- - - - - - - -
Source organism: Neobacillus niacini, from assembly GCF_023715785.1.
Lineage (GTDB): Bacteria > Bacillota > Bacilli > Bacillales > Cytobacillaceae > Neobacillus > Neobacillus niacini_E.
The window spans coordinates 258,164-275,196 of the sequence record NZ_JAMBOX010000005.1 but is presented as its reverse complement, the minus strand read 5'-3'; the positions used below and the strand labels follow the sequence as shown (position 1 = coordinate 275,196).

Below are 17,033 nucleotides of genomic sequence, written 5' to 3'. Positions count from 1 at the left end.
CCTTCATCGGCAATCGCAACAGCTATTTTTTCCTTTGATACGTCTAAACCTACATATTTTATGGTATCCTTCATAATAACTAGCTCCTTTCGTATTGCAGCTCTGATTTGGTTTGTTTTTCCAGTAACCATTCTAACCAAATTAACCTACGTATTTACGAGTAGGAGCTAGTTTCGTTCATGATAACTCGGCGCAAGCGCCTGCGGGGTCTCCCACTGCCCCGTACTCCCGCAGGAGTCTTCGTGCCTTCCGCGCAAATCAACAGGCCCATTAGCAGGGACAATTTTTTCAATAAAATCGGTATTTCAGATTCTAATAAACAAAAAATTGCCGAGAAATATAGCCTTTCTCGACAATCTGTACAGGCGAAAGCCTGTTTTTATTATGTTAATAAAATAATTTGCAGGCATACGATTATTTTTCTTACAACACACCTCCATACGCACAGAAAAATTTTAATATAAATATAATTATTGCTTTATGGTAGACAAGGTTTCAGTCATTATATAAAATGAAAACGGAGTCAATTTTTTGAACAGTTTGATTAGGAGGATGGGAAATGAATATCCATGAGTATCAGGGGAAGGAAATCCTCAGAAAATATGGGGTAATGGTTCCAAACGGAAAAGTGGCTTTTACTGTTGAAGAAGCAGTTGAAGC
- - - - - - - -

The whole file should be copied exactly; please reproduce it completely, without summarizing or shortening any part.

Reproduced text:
Source organism: Neobacillus niacini, from assembly GCF_023715785.1.
Lineage (GTDB): Bacteria > Bacillota > Bacilli > Bacillales > Cytobacillaceae > Neobacillus > Neobacillus niacini_E.
The window spans coordinates 258,164-275,196 of the sequence record NZ_JAMBOX010000005.1 but is presented as its reverse complement, the minus strand read 5'-3'; the positions used below and the strand labels follow the sequence as shown (position 1 = coordinate 275,196).

Below are 17,033 nucleotides of genomic sequence, written 5' to 3'. Positions count from 1 at the left end.
CCTTCATCGGCAATCGCAACAGCTATTTTTTCCTTTGATACGTCTAAACCTACATATTTTATGGTATCCTTCATAATAACTAGCTCCTTTCGTATTGCAGCTCTGATTTGGTTTGTTTTTCCAGTAACCATTCTAACCAAATTAACCTACGTATTTACGAGTAGGAGCTAGTTTCGTTCATGATAACTCGGCGCAAGCGCCTGCGGGGTCTCCCACTGCCCCGTACTCCCGCAGGAGTCTTCGTGCCTTCCGCGCAAATCAACAGGCCCATTAGCAGGGACAATTTTTTCAATAAAATCGGTATTTCAGATTCTAATAAACAAAAAATTGCCGAGAAATATAGCCTTTCTCGACAATCTGTACAGGCGAAAGCCTGTTTTTATTATGTTAATAAAATAATTTGCAGGCATACGATTATTTTTCTTACAACACACCTCCATACGCACAGAAAAATTTTAATATAAATATAATTATTGCTTTATGGTAGACAAGGTTTCAGTCATTATATAAAATGAAAACGGAGTCAATTTTTTGAACAGTTTGATTAGGAGGATGGGAAATGAATATCCATGAGTATCAGGGGAAGGAAATCCTCAGAAAATATGGGGTAATGGTTCCAAACGGAAAAGTGGCTTTTACTGTTGAAGAAGCAGTTGAAGC